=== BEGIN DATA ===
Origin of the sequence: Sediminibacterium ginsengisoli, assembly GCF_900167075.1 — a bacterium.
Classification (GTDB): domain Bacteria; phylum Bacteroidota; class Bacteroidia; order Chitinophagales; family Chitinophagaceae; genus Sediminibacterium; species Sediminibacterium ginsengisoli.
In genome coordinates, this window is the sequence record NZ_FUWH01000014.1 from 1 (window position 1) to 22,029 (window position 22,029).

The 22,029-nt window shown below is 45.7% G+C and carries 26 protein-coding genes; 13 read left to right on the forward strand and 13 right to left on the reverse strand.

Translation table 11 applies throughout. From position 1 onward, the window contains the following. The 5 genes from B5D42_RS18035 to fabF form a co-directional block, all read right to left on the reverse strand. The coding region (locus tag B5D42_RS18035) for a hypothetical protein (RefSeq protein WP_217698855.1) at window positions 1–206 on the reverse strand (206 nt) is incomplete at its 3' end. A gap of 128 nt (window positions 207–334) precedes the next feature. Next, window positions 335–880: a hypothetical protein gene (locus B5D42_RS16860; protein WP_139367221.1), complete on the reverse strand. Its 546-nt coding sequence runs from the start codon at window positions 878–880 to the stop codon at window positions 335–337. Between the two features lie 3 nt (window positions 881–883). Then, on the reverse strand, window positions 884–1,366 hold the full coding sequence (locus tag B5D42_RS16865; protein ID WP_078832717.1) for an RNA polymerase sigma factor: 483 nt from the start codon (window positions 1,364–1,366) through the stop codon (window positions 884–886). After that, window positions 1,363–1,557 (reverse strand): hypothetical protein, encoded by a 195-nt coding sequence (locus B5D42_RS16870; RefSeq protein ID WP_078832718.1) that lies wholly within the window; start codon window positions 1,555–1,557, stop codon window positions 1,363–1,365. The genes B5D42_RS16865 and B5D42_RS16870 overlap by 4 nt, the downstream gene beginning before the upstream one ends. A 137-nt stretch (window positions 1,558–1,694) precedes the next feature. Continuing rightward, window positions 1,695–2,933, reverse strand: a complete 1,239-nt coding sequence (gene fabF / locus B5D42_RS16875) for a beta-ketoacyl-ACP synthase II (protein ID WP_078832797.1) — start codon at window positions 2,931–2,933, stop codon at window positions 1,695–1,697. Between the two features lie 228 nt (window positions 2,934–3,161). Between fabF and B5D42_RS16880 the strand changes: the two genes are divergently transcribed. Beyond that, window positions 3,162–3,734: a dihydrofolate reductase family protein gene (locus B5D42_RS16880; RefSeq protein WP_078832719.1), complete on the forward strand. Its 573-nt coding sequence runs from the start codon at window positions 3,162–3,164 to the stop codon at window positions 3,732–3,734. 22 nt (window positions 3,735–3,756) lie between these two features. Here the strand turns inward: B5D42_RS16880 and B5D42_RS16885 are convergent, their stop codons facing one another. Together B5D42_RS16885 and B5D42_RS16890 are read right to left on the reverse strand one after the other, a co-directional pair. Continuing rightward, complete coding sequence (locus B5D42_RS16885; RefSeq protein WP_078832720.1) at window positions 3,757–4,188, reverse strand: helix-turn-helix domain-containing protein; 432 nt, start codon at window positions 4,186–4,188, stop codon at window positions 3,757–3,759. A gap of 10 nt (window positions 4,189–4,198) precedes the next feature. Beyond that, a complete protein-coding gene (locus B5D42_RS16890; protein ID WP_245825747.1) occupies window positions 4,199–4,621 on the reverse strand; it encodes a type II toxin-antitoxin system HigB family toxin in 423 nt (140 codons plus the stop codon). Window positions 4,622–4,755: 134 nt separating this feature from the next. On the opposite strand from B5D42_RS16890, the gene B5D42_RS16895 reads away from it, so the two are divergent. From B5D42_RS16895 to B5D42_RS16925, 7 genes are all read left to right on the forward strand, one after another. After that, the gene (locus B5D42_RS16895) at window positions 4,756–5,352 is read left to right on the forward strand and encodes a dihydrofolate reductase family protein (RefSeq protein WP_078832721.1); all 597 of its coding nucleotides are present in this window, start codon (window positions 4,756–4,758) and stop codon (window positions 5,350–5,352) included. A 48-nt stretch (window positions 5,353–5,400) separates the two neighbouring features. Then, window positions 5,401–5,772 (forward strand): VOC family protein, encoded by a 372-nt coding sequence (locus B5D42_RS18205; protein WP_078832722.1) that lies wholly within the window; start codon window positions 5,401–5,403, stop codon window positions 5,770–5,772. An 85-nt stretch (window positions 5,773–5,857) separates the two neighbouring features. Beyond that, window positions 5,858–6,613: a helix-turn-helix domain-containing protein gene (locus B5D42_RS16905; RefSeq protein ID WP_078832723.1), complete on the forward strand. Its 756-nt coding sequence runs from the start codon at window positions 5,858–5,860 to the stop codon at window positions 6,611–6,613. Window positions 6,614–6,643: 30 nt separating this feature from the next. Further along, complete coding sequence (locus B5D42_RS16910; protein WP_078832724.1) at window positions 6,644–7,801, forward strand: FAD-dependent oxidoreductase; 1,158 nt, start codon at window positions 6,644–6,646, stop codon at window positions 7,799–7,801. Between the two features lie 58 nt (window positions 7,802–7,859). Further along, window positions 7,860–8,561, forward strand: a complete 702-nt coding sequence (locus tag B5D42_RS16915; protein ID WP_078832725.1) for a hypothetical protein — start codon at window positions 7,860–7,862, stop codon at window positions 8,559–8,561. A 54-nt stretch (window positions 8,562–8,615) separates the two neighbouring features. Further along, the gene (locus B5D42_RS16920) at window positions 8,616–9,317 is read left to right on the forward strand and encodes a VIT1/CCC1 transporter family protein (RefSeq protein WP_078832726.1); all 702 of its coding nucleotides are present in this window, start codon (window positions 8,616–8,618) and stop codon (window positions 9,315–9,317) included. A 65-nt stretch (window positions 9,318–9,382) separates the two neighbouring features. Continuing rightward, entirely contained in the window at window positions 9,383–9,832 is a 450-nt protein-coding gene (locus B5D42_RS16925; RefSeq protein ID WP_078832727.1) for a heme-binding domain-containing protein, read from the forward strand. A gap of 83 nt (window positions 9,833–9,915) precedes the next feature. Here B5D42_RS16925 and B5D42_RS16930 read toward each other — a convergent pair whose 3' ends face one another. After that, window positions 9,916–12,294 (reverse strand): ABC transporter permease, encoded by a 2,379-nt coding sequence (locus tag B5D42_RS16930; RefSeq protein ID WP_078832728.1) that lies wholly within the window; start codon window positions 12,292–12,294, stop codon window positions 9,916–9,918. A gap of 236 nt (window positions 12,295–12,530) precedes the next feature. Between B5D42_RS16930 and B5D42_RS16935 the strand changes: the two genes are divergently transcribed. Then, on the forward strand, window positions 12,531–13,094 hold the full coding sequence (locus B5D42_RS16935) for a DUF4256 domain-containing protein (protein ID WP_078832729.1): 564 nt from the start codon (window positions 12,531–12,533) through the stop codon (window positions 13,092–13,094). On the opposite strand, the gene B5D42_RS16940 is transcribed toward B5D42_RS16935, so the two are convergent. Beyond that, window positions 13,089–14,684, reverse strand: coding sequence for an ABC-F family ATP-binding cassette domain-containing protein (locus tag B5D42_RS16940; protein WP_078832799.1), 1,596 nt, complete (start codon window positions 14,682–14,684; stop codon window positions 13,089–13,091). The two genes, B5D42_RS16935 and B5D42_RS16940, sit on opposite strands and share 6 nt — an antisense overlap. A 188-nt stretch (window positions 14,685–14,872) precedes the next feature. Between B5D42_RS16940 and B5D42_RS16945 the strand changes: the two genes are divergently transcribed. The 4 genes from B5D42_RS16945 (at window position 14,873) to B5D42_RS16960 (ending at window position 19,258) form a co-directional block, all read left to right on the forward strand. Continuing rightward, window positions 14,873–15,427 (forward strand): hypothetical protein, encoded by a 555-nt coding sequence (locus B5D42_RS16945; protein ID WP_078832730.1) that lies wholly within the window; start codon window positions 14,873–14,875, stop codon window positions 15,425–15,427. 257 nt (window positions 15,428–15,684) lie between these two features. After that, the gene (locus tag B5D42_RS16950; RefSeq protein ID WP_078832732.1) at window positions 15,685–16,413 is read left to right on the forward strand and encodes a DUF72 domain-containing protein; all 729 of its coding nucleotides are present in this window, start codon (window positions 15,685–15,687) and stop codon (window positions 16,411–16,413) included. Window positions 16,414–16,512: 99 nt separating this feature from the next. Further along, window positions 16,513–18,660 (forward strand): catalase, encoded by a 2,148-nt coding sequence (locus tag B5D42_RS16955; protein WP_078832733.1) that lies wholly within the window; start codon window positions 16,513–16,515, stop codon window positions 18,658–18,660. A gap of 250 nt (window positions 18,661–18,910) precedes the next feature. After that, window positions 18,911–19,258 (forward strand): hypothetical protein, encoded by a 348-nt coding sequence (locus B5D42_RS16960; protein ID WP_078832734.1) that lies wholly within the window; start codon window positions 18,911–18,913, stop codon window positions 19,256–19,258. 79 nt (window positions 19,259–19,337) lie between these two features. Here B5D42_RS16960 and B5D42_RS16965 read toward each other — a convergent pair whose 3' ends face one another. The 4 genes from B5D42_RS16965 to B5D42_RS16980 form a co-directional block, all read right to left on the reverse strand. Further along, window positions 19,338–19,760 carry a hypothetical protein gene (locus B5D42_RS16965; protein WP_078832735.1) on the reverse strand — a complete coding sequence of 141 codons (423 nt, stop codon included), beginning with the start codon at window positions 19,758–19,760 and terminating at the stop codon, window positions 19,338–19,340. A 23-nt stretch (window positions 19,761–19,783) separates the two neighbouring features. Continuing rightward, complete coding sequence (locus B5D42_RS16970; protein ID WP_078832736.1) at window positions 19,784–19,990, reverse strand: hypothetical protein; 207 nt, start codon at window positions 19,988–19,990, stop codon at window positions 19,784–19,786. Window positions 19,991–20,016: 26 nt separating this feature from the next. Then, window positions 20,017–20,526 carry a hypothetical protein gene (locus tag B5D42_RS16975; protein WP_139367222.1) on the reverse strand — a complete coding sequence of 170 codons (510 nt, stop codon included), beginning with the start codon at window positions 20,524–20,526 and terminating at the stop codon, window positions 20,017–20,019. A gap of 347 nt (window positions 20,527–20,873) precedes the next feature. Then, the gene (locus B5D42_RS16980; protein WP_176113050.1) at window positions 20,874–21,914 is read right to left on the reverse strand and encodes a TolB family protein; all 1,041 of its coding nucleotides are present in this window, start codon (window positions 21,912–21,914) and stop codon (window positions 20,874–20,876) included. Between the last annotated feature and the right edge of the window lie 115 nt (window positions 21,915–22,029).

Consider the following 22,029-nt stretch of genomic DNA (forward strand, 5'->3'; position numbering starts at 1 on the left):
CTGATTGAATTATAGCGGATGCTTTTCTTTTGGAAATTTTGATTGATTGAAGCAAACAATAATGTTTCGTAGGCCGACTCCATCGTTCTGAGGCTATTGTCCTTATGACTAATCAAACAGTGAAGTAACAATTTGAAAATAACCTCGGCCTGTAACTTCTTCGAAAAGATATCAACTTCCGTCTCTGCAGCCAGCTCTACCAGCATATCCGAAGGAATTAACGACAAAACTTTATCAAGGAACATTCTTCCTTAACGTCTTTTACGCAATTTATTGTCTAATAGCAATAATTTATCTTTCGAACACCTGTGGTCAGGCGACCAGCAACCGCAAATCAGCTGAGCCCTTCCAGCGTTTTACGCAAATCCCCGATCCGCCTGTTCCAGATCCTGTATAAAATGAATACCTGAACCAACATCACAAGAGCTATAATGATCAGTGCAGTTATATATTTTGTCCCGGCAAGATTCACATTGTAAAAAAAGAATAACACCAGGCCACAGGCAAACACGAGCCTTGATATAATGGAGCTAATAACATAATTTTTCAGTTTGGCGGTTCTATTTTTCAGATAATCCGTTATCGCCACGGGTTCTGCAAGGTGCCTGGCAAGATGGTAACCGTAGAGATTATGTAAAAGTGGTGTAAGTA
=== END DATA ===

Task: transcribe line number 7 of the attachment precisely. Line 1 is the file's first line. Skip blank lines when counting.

CTGATTGAATTATAGCGGATGCTTTTCTTTTGGAAATTTTGATTGATTGAAGCAAACAATAATGTTTCGTAGGCCGACTCCATCGTTCTGAGGCTATTGTCCTTATGACTAATCAAACAGTGAAGTAACAATTTGAAAATAACCTCGGCCTGTAACTTCTTCGAAAAGATATCAACTTCCGTCTCTGCAGCCAGCTCTACCAGCATATCCGAAGGAATTAACGACAAAACTTTATCAAGGAACATTCTTCCTTAACGTCTTTTACGCAATTTATTGTCTAATAGCAATAATTTATCTTTCGAACACCTGTGGTCAGGCGACCAGCAACCGCAAATCAGCTGAGCCCTTCCAGCGTTTTACGCAAATCCCCGATCCGCCTGTTCCAGATCCTGTATAAAATGAATACCTGAACCAACATCACAAGAGCTATAATGATCAGTGCAGTTATATATTTTGTCCCGGCAAGATTCACATTGTAAAAAAAGAATAACACCAGGCCACAGGCAAACACGAGCCTTGATATAATGGAGCTAATAACATAATTTTTCAGTTTGGCGGTTCTATTTTTCAGATAATCCGTTATCGCCACGGGTTCTGCAAGGTGCCTGGCAAGATGGTAACCGTAGAGATTATGTAAAAGTGGTGTAAGTA